In 1958 Miriam Gideon (1906–1996) completed her only opera: Fortunato, based on the eponymous tragicomic farce by the Spanish playwrights Serafín and Joaquín Álvarez Quintero (1871–1938 and 1873–1944, respectively).
Although Gideon’s opera has never received a full performance and has only been available until now in a marginally legible autograph copy of the piano-vocal score, it may be regarded as a central work within the composer’s style and oeuvre and an important American operatic work of the 1950s.
Fortunato: An opera in three scenes (1958) (Middleton: A-R Editions, 2013) includes the fully edited piano-vocal score along with a substantial introductory essay by the editor, Stephanie Jensen-Moulton, which summarizes Gideon’s compositional activity during the post–World War II years, her most active period. The essay also provides a context for the opera by examining attitudes toward women composers in the U.S. in the 1950s and by placing the work’s main themes into dialogue with recently discovered personal writings by the composer.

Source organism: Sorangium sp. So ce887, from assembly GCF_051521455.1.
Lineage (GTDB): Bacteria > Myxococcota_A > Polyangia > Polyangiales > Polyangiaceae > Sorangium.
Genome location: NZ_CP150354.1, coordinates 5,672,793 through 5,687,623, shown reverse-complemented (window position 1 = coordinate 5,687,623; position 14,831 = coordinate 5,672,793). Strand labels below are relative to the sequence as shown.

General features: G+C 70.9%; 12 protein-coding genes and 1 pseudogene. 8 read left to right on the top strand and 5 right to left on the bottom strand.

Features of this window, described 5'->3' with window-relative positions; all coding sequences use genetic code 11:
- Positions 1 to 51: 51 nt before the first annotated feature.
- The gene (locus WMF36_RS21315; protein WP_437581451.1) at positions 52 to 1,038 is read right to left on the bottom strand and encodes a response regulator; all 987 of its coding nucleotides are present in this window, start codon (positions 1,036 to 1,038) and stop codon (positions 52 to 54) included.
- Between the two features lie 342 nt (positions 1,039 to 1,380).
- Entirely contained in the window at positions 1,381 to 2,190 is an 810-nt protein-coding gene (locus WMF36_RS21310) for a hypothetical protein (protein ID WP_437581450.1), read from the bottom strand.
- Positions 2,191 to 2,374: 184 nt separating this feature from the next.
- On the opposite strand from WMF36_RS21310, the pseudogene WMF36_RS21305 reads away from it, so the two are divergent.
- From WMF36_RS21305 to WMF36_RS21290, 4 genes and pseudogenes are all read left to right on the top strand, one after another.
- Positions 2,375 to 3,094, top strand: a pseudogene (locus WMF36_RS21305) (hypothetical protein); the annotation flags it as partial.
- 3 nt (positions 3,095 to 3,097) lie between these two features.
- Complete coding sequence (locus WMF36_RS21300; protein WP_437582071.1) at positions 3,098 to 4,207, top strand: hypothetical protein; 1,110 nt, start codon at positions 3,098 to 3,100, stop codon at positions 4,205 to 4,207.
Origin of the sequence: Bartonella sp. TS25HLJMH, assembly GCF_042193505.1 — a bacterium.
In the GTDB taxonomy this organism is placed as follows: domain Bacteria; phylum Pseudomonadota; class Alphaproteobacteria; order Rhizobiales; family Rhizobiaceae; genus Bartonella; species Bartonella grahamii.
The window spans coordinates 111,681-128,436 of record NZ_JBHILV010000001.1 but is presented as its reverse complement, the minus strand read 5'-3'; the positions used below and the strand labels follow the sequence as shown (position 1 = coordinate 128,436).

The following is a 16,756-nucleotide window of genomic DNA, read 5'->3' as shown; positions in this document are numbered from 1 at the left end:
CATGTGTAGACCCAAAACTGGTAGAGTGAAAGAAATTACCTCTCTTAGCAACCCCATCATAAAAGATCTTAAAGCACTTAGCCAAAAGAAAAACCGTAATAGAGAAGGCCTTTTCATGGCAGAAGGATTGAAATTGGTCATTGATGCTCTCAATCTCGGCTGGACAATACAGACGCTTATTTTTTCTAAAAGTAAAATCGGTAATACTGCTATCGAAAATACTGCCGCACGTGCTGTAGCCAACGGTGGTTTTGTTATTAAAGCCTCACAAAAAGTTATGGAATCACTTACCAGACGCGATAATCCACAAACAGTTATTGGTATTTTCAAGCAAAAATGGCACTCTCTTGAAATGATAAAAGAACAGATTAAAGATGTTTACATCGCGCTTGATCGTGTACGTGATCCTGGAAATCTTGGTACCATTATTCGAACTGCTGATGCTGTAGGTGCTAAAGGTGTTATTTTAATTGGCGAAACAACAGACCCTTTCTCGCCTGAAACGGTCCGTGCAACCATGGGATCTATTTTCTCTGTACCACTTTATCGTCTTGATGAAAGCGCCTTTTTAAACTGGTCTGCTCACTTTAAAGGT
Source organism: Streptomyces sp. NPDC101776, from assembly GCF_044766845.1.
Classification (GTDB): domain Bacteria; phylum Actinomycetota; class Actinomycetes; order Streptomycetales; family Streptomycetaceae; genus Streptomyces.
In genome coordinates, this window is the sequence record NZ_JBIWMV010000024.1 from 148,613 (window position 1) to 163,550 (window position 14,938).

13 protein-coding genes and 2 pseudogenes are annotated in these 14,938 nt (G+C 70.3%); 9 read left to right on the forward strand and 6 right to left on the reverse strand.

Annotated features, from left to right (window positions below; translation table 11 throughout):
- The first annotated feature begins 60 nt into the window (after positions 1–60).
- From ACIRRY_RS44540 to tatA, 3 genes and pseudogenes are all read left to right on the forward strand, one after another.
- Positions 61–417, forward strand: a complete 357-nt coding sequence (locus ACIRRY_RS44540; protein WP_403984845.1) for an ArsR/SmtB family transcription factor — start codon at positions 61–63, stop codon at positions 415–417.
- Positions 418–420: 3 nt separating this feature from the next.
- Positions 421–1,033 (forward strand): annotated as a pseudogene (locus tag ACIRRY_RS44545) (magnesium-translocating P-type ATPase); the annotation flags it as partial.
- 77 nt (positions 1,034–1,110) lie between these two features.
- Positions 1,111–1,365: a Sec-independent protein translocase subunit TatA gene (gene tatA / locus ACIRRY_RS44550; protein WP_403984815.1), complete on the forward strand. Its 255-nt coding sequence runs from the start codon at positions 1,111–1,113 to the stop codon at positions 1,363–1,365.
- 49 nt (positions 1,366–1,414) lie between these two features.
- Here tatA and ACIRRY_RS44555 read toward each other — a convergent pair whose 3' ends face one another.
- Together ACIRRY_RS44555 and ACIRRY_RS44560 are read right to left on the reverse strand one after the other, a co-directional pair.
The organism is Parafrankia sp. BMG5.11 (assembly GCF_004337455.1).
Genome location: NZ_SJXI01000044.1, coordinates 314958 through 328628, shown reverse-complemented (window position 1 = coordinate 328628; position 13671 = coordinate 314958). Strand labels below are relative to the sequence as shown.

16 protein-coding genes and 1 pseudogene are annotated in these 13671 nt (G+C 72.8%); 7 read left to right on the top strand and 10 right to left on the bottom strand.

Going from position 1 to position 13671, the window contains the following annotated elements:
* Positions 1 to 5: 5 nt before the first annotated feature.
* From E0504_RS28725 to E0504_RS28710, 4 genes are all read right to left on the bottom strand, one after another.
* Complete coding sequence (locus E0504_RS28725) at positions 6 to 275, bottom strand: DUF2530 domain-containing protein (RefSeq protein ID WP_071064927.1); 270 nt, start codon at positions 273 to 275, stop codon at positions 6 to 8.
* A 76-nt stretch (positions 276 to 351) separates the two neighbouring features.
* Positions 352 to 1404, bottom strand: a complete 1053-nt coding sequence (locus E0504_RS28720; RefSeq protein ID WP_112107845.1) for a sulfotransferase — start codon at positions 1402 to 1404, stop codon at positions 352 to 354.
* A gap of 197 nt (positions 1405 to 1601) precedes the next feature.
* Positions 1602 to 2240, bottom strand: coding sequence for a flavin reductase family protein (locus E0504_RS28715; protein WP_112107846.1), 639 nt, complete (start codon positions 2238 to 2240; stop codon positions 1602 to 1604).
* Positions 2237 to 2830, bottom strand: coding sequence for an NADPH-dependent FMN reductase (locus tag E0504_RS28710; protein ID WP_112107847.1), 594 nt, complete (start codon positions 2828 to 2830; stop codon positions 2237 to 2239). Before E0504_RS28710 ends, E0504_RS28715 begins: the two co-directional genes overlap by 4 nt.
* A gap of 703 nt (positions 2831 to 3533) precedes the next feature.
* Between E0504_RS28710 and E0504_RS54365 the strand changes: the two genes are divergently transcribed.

A supplement includes Gideon’s full orchestration of Fortunato’s first scene, recently discovered among the composer’s personal papers, which she may have intended as a sample to be pitched to television networks.
Alas, there are no recordings of Fortunato; below, another example of Gideon’s vocal writing—Bömischer Krystall from 1988.